Infosys, New York Academy of Sciences and Citizen Schools Team Up for STEM Education

"Citizen Schools and our students in Newark are deeply grateful for the leadership of the Academy and Infosys. Their volunteers have helped many students build skills in the critical areas of genetics, space science, earth science and math. Our partnerships with the Academy and Infosys give Newark's students, parents and educators the confidence that we can make a real and inspirational difference through science and math education."Mohan Sivaloganathan Director of Development and Civic Engagement Citizen Schools New Jersey

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An outstanding partnership was announced on December 13 between the Infosys USA Foundation, the New York Academy of Sciences, and Citizen Schools to provide apprenticeship experiences in science, technology, engineering and math to middle-school students in low-income communities. The Infosys USA Foundation expanded its challenge grant to the New York Academy of Sciences Afterschool STEM Mentoring Program to include Citizen Schools in New Jersey.

Through their partnerships with middle schools, Citizen Schools provides students access to scientists, technology professionals, engineers and math professionals to help foster knowledge of those fields. The partnership between the Infosys USA Foundation and the Academy supports the Academy's K-12 Science Education Initiative that provides academic mentoring by young scientists to underserved students. The program's goal is to ensure that students have an opportunity to explore science, math and technology in ways that will encourage higher achievement in the classroom and in testing outcomes.

Throughout the semester, the volunteers teaching these apprenticeships have shared the positive experiences that they have had with their students each week. Kimberley Plank, who taught a course about cells and genes at Ivy Hill Elementary School, shared that one of the most eye-opening experiences for her students was looking at real cells in microscopes. They were hesitant at first, but soon became excited to learn about how cells and genes make their own bodies function, and went on to create models of cells and genes.

Another volunteer, Steven Ketchum from Drew University, taught an apprenticeship called "Dynamic Earth." Students learned about the scientific method, density and fossils--even making their own fossils. Serena Elliot, one of Steven's students, says that after visiting the Drew University lab her new ambition is to study plant biology and geology.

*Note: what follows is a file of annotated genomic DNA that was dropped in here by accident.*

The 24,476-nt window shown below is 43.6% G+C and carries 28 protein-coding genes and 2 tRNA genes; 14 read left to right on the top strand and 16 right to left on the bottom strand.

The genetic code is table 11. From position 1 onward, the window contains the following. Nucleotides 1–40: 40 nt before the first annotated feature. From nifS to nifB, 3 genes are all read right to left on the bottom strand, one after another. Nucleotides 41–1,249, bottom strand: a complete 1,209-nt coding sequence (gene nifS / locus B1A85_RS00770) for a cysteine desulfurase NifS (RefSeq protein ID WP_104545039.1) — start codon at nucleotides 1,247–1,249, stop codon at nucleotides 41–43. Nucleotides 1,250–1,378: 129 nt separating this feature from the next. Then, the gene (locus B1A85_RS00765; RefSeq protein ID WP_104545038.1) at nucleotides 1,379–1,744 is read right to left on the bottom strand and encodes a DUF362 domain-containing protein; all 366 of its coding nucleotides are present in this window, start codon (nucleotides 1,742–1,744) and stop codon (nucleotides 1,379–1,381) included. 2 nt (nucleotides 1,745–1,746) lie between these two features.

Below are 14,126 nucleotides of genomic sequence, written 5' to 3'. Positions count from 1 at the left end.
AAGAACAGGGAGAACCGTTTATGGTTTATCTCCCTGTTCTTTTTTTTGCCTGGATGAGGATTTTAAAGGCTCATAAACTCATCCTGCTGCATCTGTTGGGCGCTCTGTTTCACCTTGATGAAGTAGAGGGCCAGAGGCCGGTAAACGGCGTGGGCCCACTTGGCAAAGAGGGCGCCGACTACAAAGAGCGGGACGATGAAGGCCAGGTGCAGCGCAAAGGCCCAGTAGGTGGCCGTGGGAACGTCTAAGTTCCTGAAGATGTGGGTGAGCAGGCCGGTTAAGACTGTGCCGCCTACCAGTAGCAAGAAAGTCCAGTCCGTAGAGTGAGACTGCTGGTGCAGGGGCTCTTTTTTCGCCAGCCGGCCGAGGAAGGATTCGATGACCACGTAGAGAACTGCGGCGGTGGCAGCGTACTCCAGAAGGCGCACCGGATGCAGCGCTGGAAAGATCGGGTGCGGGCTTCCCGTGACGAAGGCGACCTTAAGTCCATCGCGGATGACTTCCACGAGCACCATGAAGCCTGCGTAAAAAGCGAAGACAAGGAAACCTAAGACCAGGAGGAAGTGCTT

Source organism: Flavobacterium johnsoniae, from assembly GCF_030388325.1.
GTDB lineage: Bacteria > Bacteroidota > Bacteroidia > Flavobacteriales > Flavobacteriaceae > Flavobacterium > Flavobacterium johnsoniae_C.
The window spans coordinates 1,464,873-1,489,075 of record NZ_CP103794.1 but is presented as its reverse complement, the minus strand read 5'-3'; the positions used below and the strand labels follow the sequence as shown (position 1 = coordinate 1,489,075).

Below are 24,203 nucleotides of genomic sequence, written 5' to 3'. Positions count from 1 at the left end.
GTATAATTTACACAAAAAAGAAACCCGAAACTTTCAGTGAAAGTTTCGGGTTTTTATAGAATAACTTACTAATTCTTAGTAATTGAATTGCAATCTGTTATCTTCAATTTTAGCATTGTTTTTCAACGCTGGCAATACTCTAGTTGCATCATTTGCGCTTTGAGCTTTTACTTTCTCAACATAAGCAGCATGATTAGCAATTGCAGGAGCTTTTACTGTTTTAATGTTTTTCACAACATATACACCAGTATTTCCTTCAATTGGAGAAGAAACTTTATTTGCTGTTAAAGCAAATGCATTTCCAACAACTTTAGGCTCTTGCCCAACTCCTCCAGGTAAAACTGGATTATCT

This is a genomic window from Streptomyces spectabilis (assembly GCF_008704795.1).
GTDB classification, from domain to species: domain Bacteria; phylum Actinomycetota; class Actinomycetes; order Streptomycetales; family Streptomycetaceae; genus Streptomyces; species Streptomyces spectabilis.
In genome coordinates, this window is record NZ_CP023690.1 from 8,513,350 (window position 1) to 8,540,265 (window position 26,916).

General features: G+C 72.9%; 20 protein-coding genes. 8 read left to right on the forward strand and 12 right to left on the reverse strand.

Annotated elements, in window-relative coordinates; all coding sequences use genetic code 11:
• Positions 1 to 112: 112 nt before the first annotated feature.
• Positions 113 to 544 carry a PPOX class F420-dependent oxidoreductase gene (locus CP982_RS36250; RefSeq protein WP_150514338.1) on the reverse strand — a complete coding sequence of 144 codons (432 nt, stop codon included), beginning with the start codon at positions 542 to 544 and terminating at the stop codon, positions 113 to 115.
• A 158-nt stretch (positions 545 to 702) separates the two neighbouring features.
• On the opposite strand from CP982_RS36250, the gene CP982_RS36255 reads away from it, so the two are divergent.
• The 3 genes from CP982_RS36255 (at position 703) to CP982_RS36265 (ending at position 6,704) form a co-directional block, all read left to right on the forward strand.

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"Infosys is committed to providing opportunities for students to improve their math and science skills. The Academy offers a valuable STEM education program that encourages learning in a fun environment.  We are pleased to extend the program's reach to students in New Jersey. I am proud of our Infosys colleagues who volunteer their time and skills." Ashok Vemuri Head of Americas, Global Head, Financial Services & Insurance, Board Member Infosys

 

"When we started the program in New York, we had a handful of students from New Jersey-based universities who were spending a lot of time traveling to New York City to teach. Expanding to New Jersey was the logical next step as we had young scientists who wanted to teach, kids who were excited to learn more math and science, and a great partner in Citizen Schools. Infosys has been a leading supporter of our work and their challenge grant will help us scale up and catalyze other funders to take action." Meghan Groome Director of K-12 Education New York Academy of Sciences

Based on the achievements of the STEM Mentoring Program in New York City, the Academy believes that with the support of Citizen Schools, it can scale this model to impact science education in New Jersey. The Infosys USA Foundation has provided $380,000 in cumulative grants to give more students the opportunity to improve their science and math skills.

For more information, visit Infosys' press release.